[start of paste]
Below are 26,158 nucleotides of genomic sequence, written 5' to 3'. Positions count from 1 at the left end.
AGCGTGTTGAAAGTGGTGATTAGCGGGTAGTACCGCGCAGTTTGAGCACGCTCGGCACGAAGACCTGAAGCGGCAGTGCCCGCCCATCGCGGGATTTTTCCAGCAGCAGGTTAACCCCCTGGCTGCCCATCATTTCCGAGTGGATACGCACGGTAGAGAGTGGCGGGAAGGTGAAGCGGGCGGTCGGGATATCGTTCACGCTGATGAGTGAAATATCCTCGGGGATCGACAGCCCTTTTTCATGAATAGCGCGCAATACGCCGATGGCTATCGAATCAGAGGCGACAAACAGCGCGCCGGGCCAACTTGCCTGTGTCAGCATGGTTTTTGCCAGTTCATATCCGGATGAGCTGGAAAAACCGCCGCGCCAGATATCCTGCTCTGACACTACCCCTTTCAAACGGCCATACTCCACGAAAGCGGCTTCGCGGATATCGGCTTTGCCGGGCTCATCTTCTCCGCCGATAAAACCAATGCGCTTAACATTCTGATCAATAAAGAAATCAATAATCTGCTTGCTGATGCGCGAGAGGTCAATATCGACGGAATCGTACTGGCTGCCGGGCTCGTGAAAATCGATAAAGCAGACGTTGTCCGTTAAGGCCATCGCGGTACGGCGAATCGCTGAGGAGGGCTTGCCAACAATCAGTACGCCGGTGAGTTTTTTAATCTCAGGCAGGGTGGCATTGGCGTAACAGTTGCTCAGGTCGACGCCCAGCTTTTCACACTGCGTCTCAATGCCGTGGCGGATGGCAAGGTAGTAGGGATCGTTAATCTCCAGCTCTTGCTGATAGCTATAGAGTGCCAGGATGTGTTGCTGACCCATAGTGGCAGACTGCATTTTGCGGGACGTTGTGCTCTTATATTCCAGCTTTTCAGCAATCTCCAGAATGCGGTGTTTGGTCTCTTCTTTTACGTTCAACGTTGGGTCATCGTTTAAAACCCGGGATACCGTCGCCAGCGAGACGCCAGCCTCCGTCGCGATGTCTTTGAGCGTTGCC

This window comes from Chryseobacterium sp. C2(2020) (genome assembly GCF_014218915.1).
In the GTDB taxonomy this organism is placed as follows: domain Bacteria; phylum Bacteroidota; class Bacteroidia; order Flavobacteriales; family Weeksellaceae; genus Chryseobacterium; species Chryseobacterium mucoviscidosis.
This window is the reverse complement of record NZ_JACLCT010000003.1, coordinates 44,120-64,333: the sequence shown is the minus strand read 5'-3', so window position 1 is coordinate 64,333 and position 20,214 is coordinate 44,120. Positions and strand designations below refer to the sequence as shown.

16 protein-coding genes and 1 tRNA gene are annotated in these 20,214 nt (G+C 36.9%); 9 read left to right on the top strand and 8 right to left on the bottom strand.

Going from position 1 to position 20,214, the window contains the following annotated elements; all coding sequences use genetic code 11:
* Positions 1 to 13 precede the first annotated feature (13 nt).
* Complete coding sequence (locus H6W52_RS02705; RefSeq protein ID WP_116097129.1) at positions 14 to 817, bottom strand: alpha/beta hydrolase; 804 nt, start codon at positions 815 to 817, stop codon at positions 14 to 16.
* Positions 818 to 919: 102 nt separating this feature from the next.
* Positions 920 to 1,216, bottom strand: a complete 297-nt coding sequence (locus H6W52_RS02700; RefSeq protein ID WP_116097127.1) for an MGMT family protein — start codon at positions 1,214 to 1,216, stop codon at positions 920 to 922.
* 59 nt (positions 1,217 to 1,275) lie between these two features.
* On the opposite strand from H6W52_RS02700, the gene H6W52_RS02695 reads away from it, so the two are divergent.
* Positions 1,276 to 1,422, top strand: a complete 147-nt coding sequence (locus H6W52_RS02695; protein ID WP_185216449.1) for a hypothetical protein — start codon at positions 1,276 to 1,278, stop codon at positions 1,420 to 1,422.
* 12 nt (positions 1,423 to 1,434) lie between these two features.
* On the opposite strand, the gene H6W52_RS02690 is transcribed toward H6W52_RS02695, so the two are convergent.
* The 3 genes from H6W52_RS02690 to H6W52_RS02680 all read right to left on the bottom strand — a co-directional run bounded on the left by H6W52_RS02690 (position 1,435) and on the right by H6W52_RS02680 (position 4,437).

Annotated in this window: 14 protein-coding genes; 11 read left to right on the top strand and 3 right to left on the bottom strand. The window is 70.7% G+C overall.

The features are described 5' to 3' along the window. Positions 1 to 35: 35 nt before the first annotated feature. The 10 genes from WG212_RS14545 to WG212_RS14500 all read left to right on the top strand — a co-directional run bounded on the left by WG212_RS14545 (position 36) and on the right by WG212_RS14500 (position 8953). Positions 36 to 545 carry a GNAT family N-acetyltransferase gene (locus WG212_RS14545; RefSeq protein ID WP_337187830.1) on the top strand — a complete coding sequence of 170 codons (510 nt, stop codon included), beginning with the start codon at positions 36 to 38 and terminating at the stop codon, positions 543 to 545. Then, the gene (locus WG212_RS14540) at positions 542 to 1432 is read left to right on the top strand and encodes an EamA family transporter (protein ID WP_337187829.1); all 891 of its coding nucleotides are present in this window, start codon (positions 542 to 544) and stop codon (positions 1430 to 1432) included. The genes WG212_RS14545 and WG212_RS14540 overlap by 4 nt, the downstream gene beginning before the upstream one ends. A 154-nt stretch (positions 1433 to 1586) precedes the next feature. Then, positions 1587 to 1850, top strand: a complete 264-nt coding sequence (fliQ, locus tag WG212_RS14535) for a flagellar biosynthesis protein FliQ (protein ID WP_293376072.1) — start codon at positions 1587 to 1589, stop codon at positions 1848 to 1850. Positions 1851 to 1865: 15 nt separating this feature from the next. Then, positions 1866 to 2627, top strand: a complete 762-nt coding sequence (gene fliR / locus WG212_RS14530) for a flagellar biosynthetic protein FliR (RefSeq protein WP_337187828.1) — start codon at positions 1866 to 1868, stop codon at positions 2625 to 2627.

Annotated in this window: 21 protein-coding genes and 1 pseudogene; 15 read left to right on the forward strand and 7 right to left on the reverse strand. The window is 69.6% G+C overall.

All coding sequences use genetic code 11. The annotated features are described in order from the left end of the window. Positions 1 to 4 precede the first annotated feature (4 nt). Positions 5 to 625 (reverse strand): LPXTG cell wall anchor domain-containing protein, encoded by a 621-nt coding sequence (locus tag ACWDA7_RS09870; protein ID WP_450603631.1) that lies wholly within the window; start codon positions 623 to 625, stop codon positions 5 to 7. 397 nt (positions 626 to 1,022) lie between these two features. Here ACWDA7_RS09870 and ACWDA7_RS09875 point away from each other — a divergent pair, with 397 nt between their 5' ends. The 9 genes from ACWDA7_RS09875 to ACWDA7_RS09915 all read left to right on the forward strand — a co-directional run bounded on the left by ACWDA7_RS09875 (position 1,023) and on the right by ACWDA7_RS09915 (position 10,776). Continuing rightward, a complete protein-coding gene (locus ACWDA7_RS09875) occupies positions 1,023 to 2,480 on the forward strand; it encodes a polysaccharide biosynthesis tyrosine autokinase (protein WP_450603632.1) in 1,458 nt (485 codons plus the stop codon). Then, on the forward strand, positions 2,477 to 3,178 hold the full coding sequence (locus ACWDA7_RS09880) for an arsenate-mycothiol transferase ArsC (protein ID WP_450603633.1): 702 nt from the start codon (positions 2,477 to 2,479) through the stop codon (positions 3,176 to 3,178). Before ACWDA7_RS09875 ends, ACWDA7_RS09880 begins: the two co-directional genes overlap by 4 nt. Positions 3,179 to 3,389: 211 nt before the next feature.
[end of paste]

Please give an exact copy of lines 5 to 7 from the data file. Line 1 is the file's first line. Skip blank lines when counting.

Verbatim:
This window is the reverse complement of record NZ_JACLCT010000003.1, coordinates 44,120-64,333: the sequence shown is the minus strand read 5'-3', so window position 1 is coordinate 64,333 and position 20,214 is coordinate 44,120. Positions and strand designations below refer to the sequence as shown.

16 protein-coding genes and 1 tRNA gene are annotated in these 20,214 nt (G+C 36.9%); 9 read left to right on the top strand and 8 right to left on the bottom strand.

Going from position 1 to position 20,214, the window contains the following annotated elements; all coding sequences use genetic code 11: